Michel Barnier, the EU’s chief Brexit negotiator, told European affairs ministers on Friday that the British prime minister’s vision for the City’s relationship with the EU would violate the principle that access rights to the bloc’s financial services market are a gift from Brussels that can be freely withdrawn.
His remarks were a rebuff to the UK government, which published its white paper this month on Britain’s future relations with the EU, and highlight the many conflicts between the two sides despite a more conciliatory tone over the Northern Ireland border issue at the same meeting.
The 98-page document signalled a shift in its position on financial services with plans for an enhanced “equivalence” model — building on an existing EU system that countries including the US and Singapore use to simplify their access to the bloc.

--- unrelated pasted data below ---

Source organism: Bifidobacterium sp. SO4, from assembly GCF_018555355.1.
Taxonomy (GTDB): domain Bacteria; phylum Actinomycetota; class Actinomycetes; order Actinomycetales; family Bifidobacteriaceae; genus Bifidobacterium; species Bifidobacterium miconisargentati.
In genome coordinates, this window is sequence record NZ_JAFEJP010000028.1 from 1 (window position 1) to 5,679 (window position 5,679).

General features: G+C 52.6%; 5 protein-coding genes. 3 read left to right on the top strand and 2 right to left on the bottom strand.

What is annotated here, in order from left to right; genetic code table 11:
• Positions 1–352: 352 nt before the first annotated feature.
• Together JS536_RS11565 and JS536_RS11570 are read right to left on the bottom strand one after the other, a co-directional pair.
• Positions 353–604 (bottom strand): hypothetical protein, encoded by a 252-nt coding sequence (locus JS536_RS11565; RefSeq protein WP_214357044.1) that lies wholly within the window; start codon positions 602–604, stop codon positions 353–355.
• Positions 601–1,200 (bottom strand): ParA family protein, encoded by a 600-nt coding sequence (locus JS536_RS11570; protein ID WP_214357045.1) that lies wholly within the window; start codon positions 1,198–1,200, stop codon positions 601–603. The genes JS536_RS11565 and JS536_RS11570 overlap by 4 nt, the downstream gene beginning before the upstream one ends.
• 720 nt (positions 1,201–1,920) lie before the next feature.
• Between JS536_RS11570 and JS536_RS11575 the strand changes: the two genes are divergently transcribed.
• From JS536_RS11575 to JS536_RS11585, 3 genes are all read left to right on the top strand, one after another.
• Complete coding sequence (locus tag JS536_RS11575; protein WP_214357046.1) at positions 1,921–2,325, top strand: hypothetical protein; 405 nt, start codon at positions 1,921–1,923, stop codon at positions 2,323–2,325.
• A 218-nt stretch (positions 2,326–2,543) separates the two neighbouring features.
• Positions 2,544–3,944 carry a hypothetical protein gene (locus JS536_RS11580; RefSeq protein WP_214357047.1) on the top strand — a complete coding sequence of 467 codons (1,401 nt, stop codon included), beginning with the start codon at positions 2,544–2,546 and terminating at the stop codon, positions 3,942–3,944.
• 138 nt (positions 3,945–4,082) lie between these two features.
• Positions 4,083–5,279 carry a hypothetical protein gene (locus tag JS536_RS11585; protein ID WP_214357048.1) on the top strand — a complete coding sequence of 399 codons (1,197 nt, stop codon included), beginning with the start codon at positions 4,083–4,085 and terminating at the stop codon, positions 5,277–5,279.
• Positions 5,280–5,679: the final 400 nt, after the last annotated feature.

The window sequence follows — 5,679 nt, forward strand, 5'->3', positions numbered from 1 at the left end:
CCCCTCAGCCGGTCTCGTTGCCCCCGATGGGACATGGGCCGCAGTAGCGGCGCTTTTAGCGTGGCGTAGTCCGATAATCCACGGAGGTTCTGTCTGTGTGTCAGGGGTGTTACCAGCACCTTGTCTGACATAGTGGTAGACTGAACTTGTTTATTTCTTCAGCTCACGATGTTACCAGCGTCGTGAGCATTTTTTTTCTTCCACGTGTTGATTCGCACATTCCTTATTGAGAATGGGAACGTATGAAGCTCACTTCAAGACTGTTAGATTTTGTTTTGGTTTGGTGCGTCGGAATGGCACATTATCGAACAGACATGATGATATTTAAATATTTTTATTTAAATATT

The UK has acknowledged that it would lose its single market “passport”, and Philip Hammond, chancellor, scrapped a more ambitious “mutual recognition” plan, but said the City would seek a better deal than the EU’s existing equivalence model.
However, according to two people who attended Friday’s meeting, Mr Barnier told ministers that the plan would ride roughshod over the EU’s stance that equivalence decisions must be made unilaterally by Brussels. He said it would amount to a “system of generalised equivalence that would in reality be jointly run by the EU and UK”. [...]
Full article on Financial Times (subscription required)
© Financial Times
Hover over the blue highlighted
text to view the acronym meaning
over these icons for more information
No Comments for this Article